The article began by listing the benefits of “mindfulness” training and practice; how researchers have found that even 12 minutes of meditation, or “mindful” focusing practice, a day helped Marine soldiers keep their attention and working memory stable, even under stress. It did the same for undergraduate students, improving their performance on graduate school entrance exams. Indeed, another research team did MRI scans on subjects who practiced meditative mindfulness on a regular basis and found that it enhanced the efficiency and integrity of a region of the brain that plays a significant role in rational decision-making and effortful problem-solving. The practice worked, the article’s author concluded, because by emphasizing a focus on the here and now, it trained the mind to stay on task and avoid distraction.

All good, right? We all should sign up!

Well … if what we want is to stay on task and avoid distraction, then yes. But a couple of paragraphs later, the author notes that this mindfulness can also have “unwanted side effects.” It turns out that “raising roadblocks to the mind’s peregrinations [e.g. wandering] could, after all, prevent the very sort of mental vacations that lead to epiphanies.” [click to continue…]

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Of Thanks and Boredom

by Lane Wallace

Thanksgiving! One of the few times a year societal pressure actually encourages us to slow down and be in the moment–if only for a moment–and consider all we have to be thankful for. The two go hand in hand, of course–the slowing down/being in the moment, and having thoughts of what you’re thankful for–because it’s [...]

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A Manifesto for Better Journalism

by Lane Wallace

Last weekend, on the way home from giving a presentation/workshop to a hospital foundation in California, I found myself in LAX with a little time to kill and nothing to read on the six hour flight home. I wandered into a newsstand and looked at the magazines on the shelf (it was a Sunday, meaning [...]

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Adventure, Travel, and Vacation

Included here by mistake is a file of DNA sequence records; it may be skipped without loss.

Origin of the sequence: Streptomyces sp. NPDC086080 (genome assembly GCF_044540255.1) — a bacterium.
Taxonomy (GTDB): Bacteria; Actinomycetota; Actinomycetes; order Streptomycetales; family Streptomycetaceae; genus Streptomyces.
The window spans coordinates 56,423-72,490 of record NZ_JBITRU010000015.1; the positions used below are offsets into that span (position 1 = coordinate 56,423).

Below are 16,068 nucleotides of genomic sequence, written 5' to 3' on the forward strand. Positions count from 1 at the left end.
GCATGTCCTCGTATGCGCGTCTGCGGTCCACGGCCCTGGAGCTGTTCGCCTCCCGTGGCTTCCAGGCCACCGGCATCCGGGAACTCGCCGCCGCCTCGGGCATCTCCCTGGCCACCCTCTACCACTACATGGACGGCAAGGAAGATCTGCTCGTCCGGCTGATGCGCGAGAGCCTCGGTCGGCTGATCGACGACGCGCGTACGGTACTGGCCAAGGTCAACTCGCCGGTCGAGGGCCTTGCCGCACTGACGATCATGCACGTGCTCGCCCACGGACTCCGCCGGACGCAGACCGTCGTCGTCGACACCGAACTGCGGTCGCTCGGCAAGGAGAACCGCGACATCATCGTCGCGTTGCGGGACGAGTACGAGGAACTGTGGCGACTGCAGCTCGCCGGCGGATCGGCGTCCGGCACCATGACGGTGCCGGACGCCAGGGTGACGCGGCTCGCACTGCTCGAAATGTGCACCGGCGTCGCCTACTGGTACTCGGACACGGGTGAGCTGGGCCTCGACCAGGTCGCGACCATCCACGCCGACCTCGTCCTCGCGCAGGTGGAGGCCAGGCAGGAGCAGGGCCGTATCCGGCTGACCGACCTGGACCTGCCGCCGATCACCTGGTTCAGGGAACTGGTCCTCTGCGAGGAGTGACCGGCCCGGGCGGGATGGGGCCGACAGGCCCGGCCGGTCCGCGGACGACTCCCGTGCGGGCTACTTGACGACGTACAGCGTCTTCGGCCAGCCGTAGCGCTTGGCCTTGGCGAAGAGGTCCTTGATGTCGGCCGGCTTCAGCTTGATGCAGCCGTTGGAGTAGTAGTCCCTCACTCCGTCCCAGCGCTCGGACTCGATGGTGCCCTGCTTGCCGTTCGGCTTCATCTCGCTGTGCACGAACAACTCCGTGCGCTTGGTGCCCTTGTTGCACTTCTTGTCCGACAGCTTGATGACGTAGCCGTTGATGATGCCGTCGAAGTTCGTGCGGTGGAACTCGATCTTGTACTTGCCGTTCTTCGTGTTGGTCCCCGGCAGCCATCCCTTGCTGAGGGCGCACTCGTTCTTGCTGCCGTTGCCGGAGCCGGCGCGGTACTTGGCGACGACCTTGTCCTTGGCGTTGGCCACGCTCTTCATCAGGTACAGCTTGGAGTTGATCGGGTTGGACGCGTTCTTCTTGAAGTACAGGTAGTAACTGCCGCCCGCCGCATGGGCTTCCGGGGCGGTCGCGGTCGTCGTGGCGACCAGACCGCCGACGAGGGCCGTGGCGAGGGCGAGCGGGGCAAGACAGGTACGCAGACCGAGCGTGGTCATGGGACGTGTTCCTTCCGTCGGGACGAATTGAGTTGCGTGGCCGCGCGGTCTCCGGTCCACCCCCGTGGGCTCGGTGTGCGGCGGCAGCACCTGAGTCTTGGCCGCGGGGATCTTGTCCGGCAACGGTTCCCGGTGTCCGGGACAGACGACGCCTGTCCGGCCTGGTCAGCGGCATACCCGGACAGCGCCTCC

by Lane Wallace

As the travel and vacation season kicks off, a thought or two on the types of travel and its rewards seemed appropriate. So … here goes.
Over Memorial Day Weekend, the New York Times ran a piece about the evolution of luxury vacation travel–and how much those privileged travelers are missing out on, by being shielded [...]

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Are Dreams and Passion Bad for Family Life?

by Lane Wallace

My mom (who is living with us at the moment) has been a Rotary Club member since 1987. So we now get “Rotarian” magazine delivered to the house on a regular basis. Normally, I don’t pay much attention. But the cover story of the January issue was titled “Wake Up and Live Your Dreams!” Seemed [...]

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A New Year

by Lane Wallace

Well, this post was supposed to come out in early January, when the title might have been more appropriate. But six weeks later, I am only now beginning to pull my head above water every now and then to notice what year it is.
For those who read my last couple of posts–a quick update: my [...]

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True North

by Lane Wallace

I have a stack of articles and subjects sitting in a folder waiting for me to write something about them on this site, but one in particular seemed most appropriate today, seeing as we are now officially in the Holiday Season, when thoughts turn to the North Pole more often than at other times of [...]

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Can Passion Come After the Fact?

by Lane Wallace

In the midst of the continuing medical crises that have inundated my family this fall (see my last post for the first; this past month it’s been an emergency hospitalization of my mother that’s had me in NY for all but one week–I think a post on “emergency adventure” might be in the offing …), [...]

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Unplanned Adventure

by Lane Wallace

I‘ve been a bit lax in posting to the site, the past month or so. So apologies for that. But it’s because I’ve been busy getting a serious, multi-level, first-hand refresher course in the gifts and challenges of what I call  “unplanned adventure.”
As anyone who’s read anything on this blog knows by now, I’m a [...]